Editorial staff

Occupational Health & Safety in Relation to Heat, Light & Noise

 

In this article, we shall discuss employer’s occupational health & safety (OH&S) obligations in relation to heat, light and noise as specified in Ministerial Regulations which were issued in 2006. The article shall discuss several matters including minimum safety standards for each risk area as well as details relating to safety/protective equipment which employers must provide to affected staff in certain circumstances.

 

Ministerial Regulation On The Prescribing of Standards for the Administration & Management of Occupational Safety, Health And Environment in relation to Heat, Light and Noise B.E. 2549 (2006)

This Regulation sets out a number of standards which employers must comply with in relation to their staff working with heat, light and noise. A summary of these minimum requirements is detailed below:

 

Standards Relating to Heat:

According to this Ministerial Regulation employers are required to control and maintain heat levels within the workplace so that they don’t exceed the following standards:

  • In relation to ‘Light Work’ such as office work (typing etc), clerical work, data recording (requiring a metabolic rate not exceeding 200 kilocalories per hour), the law requires that the average heat level in the workplace does not exceed 34 degrees Celsius based on wet bulb globe temperature.[1]
  • With respect to ‘Medium Work’ which is characterized as work which utilizes a medium amount of force or uses energy at a metabolic rate of between 200-350 kilocalories per hour such as work involving lifting, towing, pulling, pushing, or nailing, then the law requires that the

average heat level in the workplace does not exceed 32 degrees Celsius based on wet bulb globe temperature.

  • For ‘Heavy Work’ such as heavy lifting, jack hammering, shoveling etc which uses energy at a metabolic rate that exceeds 350 kilocalories per hour, the law requires that the average heat level in the workplace does not exceed 30 degrees Celsius based on wet bulb globe temperature.

 

If the heat level in the workplace exceeds the standards as mentioned above then the employer is under an obligation to engineer the workplace such that the heat level is kept under the required benchmarks, however, if such remedial engineering works are not able to sufficiently reduce the temperature then the employer must post warning signs for employees and provide the employees with suitable protective equipment to wear in the workplace such as clothes, socks and gloves for heat protection.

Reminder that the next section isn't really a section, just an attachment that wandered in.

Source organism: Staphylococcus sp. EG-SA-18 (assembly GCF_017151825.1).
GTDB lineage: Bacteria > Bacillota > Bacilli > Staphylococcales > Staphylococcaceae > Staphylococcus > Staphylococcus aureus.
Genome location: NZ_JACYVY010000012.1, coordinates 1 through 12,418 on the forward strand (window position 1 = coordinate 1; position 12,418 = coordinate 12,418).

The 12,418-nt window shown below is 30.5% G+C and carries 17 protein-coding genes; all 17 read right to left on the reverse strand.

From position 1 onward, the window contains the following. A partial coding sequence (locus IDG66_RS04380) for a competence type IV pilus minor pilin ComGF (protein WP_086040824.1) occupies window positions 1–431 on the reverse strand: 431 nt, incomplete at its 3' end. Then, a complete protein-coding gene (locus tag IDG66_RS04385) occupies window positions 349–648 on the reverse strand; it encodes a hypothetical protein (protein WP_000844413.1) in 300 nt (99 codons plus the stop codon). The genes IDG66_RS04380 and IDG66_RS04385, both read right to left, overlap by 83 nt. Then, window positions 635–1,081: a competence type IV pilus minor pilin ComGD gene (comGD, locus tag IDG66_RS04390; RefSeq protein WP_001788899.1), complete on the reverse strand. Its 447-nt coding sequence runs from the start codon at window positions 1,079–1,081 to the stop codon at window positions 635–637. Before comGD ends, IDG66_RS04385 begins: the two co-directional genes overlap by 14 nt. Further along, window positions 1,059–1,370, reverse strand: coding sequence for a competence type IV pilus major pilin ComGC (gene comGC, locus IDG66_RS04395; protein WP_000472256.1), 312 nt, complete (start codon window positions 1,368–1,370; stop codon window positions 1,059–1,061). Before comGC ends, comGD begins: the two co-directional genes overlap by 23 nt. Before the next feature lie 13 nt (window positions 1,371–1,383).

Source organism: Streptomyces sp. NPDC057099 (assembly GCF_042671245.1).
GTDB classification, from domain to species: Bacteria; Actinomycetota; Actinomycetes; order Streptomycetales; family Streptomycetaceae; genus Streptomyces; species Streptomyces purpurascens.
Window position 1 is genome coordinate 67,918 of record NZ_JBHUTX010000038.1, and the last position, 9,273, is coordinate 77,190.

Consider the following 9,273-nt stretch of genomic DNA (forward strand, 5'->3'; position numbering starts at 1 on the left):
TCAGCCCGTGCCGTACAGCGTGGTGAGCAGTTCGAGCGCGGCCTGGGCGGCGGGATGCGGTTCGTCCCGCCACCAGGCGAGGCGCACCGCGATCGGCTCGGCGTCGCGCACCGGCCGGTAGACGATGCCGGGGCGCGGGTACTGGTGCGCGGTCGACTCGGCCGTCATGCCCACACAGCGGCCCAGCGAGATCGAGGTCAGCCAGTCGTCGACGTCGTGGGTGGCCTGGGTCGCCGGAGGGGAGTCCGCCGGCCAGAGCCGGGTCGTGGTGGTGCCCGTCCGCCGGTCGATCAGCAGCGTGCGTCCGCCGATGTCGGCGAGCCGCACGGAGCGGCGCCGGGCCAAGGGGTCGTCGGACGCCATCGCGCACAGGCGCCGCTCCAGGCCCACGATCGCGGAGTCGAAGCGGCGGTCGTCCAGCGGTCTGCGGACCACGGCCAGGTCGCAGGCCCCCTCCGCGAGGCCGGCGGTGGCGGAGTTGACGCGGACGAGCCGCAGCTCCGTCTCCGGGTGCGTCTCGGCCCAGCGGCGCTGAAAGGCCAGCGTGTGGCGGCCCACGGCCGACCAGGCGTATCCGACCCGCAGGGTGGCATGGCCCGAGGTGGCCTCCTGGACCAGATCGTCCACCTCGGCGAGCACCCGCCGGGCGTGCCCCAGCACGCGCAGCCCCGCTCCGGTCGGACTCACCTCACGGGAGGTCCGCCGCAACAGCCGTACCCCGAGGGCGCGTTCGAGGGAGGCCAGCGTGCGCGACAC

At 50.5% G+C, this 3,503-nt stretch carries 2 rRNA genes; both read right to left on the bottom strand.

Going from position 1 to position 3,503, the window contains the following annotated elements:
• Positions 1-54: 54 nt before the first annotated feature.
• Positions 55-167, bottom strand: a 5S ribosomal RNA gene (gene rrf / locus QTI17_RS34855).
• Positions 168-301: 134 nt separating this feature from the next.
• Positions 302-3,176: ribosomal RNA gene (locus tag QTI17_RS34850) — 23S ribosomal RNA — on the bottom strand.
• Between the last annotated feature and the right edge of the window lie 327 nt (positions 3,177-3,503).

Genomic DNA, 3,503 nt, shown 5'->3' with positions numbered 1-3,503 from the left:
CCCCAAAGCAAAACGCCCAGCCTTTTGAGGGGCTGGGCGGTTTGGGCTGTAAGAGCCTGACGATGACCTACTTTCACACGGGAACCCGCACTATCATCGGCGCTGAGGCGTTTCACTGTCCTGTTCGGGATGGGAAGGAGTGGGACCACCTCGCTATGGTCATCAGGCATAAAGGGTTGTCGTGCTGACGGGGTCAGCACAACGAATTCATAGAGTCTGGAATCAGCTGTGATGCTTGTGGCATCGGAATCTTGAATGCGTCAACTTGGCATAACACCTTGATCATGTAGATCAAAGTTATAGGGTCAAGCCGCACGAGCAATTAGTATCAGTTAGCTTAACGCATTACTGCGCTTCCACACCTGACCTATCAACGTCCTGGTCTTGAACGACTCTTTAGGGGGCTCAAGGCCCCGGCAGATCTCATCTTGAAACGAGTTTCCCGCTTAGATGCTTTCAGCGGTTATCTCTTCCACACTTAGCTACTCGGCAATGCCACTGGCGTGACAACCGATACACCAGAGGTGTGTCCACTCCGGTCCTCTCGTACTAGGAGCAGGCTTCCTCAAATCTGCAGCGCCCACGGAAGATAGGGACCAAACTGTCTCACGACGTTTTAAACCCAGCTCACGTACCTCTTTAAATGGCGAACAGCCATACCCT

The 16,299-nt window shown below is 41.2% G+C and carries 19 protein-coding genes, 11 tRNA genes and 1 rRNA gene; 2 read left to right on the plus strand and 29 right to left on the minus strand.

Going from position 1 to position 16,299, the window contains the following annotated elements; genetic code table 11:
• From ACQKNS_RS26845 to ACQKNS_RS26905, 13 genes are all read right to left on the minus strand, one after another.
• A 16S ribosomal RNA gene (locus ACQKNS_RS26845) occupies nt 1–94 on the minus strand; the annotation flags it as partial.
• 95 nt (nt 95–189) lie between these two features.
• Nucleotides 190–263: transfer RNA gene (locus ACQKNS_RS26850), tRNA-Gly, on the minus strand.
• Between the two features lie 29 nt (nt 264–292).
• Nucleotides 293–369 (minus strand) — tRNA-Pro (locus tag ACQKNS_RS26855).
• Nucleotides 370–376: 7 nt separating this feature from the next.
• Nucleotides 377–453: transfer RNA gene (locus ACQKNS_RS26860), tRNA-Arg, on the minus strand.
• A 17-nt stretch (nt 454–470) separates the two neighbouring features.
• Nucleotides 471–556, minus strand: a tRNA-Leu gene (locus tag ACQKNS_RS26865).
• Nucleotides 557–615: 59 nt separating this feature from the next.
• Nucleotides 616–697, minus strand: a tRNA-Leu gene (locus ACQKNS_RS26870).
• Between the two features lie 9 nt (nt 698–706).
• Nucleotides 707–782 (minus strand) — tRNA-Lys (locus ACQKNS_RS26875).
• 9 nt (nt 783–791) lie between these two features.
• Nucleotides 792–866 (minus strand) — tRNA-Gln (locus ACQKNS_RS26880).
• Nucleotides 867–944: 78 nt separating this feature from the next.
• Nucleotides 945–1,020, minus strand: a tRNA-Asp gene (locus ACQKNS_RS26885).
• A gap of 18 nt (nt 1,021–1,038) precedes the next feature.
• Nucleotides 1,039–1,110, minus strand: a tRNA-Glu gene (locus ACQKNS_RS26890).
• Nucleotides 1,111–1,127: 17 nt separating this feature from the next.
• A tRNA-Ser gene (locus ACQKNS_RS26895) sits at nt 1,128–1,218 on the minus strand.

Standards Relating to Light:

Employers must use or provide a curtain, light-filter film or other suitable measures to protect their employees’ eyes from direct or reflective light which comes from an intense light source or the sun in the course of their work. If it is not possible for an employer to provide a curtain, filter film or other suitable measures to protect their employee’s eyes then the employer is required to provide their staff with safety glasses which must be made of a material which reduces light glare to a level which is not harmful to eyesight. The frame of such glasses must be lightweight and must have a soft shield.

For employees who work in dark workplaces such as caves, tunnels or underground mines, employers are required to provide their employees with a safety hat equipped with a lighting device that projects light forward with sufficient light intensity for 3 meters range (minimum 20 Lux, a Lux is a unit of light measurement where the area is also taken into account) or they must otherwise provide lighting devices suitable for the condition or nature of the work.

 

Standards Relating to Noise:

The Ministerial Regulations set out noise level standards which employers must comply with, these are set out in a table annexed to the Regulations. If the workplace area exceeds the noise standards as set out in the table then the employer is under an obligation to order their employees in that affected area to stop working until the noise level is improved or remedied. If the noise level cannot be improved or fixed so that they don’t exceed the prescribed standard in the workplace then the employer must arrange for the staff who works in this area to wear:

  1. ear plugs made of plastic, rubber, or other soft non-irritant material which is capable of reducing noise to not less than 15 decibel A; or
  2. ear muffs made of plastic, rubber, or other soft non-irritant material which is capable of reducing noise to not less than 25 decibel A.

 

Measurement & Analysis of Working Condition Obligations on Employers

Employers are required to conduct measurements and analysis of working conditions in their workplace in relation to heat, light and noise levels. The report must be prepared based on the results of such analysis and must be certified by either a safety office (professional level) or a person who holds not lower than a Bachelor’s Degree in Occupational Health. The report once prepared must be kept at the workplace so that it can be inspected by labour inspectors during working hours with a copy of the report to be submitted to the Director General of the Department of Labour Protection and Welfare or their delegate within 30 days from when the measurements were taken in the workplace.

 

Should you require any legal support relating to workplace health & safety laws then please contact us at Dharmniti Law Office Co., Ltd. 2/2 Bhakdi Building 2nd Floor, Witthayu Road, Lumphini, Pathumwan, Bangkok 10330  Tel: (66) 2680 9777 Fax: (66) 2680 9711 Email: ryan [at] dlo.co.th or info [at] dlo.co.th

 

Writer: Ryan Crowley- Foreign Services Manager




[1] Wet bulb globe temperature is a type of apparent temperature used to estimate the effect of temperature, humidity, wind speed (wind chill), and visible and infrared radiation (usually sunlight) on humans.